A while back, I received a call from an ALS Foundation. The call was awful. So awful, I've waited over a year and a half to write about it. Long enough that I don't remember exactly which ALS organization it was. But fresh enough that the emotions linger. And I want to help you from making the same mistakes this organization made.
Effective fundraising involves emotions. But this call is a case study in how not to trigger a donor's emotions.
"Entering" into the Donor's Story vs "Assuming" the Donor's Story
Because my mother died from ALS, I gave the caller more time than I normally would for a random call from a nonprofit. But because he knew my mother died from ALS, he assumed alot about my story. A lot that wasn't true.
You see, because the caller knew some of my story - that my mother died from ALS - he assumed he knew all of my story. You could hear it in the pained, "Wasn't it so awful and tough" tone in his voice. But the caller was completely tone deaf. When I didn't respond, he probed further. He kept rummaging around in my emotional closet looking for things to parade out.
He wasn't trying to enter into my story. He was so completely enraptured by the fictional story he was weaving that he probably though my attempts at reining him in were merely "denial."
Rather than adjusting to meet where I was coming from, his pitch was a guilt-ridden manipulative, "You wouldn't want to be responsible for someone else having to go through that too, would you?" As though my little gift will miraculously heal an individual from the horror of ALS!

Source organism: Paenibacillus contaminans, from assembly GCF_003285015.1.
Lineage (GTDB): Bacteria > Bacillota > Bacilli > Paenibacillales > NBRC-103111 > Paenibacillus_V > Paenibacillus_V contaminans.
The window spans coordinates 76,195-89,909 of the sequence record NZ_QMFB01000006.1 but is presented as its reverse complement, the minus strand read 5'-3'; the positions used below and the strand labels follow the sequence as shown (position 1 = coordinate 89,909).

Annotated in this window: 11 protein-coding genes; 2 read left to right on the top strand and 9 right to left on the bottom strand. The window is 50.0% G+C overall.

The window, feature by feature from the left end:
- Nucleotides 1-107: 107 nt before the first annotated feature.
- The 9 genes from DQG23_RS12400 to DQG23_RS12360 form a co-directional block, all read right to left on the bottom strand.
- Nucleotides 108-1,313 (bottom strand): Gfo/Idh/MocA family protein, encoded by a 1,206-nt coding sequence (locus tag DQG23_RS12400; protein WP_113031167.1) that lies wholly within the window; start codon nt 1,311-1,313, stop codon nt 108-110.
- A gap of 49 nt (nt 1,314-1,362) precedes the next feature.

Entering into the Donor's Story without Pissing the Donor Off
You see, I don't define myself in terms of ALS. And I don't define Mom's life in terms of ALS either. Her life was so much more. As is mine.
Stop assuming your donor's story revolves around your cause. That idea might sound good as an idea at a staff meeting. But what seems like a good idea in the office may be completely off-putting in real-life. (If you need proof, listen to any number of the "if-you-were-a-smarter-listener-we-wouldn't-have-to-tell-you-to-give" messages during your public radio station's pledge drive or "no-pledge" pledge drive.)
Instead, talk to your donors. See if this story you think is typical really is true for your typical donor. And if you find it's not, listen. Don't try to force your donor's story to fit into the story you created.
Help me feel good
What could the caller have done? He could've realized that most human beings want to feel good. (You can see Tom Ahern saying that - for example around the 9:37 point - in this short Story Tour video.)
Feeling good is an emotional state. And often, to help someone feel good, they first need to be uncomfortable. So by all means show us the bad:
- Show us the the "wrong" in the world needing to be made right.
- Show us the injustice we need to fix.
- The hurt we need to heal.
Allow us to see the truth of the current situation. The way it is if no one does anything. Let us even get angry. But tie the ask to something believable that we can heal.
The caller should have told me how a gift - even a gift to fund research - might lighten the load on a patient's family. Or how it may touch the heart of the patient herself. Maybe even that the patient would be moved to show some faint expression of joy. Maybe managing a flicker of an eyelid.
It's the kind of "I can make a difference" emotion that you want to trigger.
But manipulatively attempting to imply that by my not giving made me somehow personally responsible for prolonging someone's agony? Totally not believable. The only anger it triggered was anger at the caller, not at the condition.
And that's not the kind of emotion you want to trigger.
If you want more on how to craft a story donors respond to - and to do it with integrity - watch Tom's episode of the Nonprofit Story Tour at http://nonprofitstorytellingconference.com/story-tour/tom-ahern/